From the day you become a parent, you begin to have questions. “Is my child growing normally?” “Am I feeding my child correctly?” “How can I foster their learning?” As the years go by, the questions continue and even become more complex. This series will help address many common parenting questions.
Parenting and child development writer Amy Webb, Ph.D., will be your guide as we explore these questions asked by real parents who probably face many of the same struggles as you. Fellow parents submitted these questions via social media platforms. Although there is not usually one simple answer to individual parenting questions (every family is unique), we will use the latest research and expert advice to address these concerns.
“How do I respond to powerful negative feelings from an older sibling expressed about a younger sibling?”
Although some degree of sibling conflict is normal, it is in our children’s (and our) best interest to try to foster a positive relationship between siblings. Through sibling relationships, children foster and practice crucial social-emotional skills like cooperation, communication, and empathy.
Rivalry or comparison is often the source of conflict between siblings, especially if they are close in age. Each child inherently tries to differentiate themselves from the other siblings. One approach to handling this is for you, as parents, to limit comparisons between siblings. Avoid pointing out how one sibling compares to another in grades, athletics, appearance, or even eating habits. Recognizing each child’s unique talents and skills can help each sibling feel special in your eyes.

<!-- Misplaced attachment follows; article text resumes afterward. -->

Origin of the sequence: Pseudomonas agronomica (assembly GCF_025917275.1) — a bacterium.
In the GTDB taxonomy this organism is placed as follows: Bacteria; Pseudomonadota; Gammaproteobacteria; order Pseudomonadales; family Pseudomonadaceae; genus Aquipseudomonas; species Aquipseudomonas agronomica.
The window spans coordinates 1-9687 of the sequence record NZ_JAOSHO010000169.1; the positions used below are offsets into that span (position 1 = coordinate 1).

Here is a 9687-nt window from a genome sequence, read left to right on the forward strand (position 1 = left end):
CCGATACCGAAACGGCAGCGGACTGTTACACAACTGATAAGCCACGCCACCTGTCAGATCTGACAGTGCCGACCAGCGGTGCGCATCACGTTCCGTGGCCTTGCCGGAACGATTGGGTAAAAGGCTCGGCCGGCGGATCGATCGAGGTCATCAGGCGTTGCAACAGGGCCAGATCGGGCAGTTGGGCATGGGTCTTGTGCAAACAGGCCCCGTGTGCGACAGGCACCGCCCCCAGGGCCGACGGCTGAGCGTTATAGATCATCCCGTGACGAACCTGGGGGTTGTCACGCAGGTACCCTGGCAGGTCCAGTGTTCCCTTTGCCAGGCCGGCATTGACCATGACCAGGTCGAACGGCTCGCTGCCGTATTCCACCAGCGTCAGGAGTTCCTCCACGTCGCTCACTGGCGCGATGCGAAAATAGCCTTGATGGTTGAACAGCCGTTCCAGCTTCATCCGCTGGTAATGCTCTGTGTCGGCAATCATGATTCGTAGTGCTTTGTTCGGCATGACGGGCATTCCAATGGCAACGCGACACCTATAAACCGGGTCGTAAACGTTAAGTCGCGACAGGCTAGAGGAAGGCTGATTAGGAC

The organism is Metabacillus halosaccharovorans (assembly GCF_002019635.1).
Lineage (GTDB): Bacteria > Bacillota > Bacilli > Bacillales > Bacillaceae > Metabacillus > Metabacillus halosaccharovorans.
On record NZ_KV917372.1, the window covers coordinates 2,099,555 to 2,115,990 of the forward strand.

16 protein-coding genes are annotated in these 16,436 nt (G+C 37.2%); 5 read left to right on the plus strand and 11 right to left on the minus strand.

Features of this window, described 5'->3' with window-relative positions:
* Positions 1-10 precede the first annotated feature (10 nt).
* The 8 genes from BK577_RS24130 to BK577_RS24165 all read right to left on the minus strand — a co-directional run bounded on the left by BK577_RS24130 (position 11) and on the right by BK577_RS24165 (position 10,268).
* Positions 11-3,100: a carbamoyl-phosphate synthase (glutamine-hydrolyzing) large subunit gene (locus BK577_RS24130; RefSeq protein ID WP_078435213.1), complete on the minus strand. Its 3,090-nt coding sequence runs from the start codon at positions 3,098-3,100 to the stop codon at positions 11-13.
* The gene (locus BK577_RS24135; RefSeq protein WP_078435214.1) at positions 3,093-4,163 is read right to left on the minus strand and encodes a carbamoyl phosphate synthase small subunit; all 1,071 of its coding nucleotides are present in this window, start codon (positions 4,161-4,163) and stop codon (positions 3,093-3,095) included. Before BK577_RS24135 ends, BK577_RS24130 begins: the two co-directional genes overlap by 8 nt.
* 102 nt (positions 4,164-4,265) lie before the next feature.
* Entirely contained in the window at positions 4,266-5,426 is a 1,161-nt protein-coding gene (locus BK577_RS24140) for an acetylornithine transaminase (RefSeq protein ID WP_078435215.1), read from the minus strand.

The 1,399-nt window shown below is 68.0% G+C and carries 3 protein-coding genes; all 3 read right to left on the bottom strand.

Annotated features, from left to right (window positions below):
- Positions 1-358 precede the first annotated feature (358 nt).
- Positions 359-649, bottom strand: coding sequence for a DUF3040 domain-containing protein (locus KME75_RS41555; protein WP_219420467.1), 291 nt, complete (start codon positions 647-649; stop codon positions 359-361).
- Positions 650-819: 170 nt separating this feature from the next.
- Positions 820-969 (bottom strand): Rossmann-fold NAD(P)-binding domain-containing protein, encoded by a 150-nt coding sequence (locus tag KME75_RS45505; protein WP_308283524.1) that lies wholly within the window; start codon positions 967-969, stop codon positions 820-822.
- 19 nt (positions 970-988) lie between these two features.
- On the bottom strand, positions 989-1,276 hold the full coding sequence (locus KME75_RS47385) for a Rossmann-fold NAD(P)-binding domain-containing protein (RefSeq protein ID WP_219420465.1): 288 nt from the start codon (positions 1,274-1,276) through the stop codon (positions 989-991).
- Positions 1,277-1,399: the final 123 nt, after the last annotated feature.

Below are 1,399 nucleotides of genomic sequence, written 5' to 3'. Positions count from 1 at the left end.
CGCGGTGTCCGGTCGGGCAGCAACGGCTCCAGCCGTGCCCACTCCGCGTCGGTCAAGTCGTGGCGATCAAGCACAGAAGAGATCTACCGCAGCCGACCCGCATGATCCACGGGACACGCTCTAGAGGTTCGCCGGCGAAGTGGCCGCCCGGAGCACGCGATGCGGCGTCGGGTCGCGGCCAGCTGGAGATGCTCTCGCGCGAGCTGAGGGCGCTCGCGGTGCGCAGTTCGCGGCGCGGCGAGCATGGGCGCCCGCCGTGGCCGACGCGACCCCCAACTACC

If one child expresses negative feelings towards another (as the question indicates), it can be helpful to understand why the child feels that way. Is it because they are often compared to them? These negative feelings could also emerge from an older sibling not understanding the developmental stage of the younger sibling. For example, maybe the younger sibling acts in ways that are immature or less appropriate simply because they are younger and less emotionally developed. Explaining this idea to the older sibling could aid in supporting their relationship.
Another key step is to engage children in helping to solve conflicts themselves, and instead of a parent always being the one to solve the dispute, encourage children to attempt some of the problem-solving themselves. Encourage each child to have a voice in proposing possible solutions to the conflict. This will require some patience and modeling on your part, but over time, children will hopefully gain the skill to resolve many of their problems independently.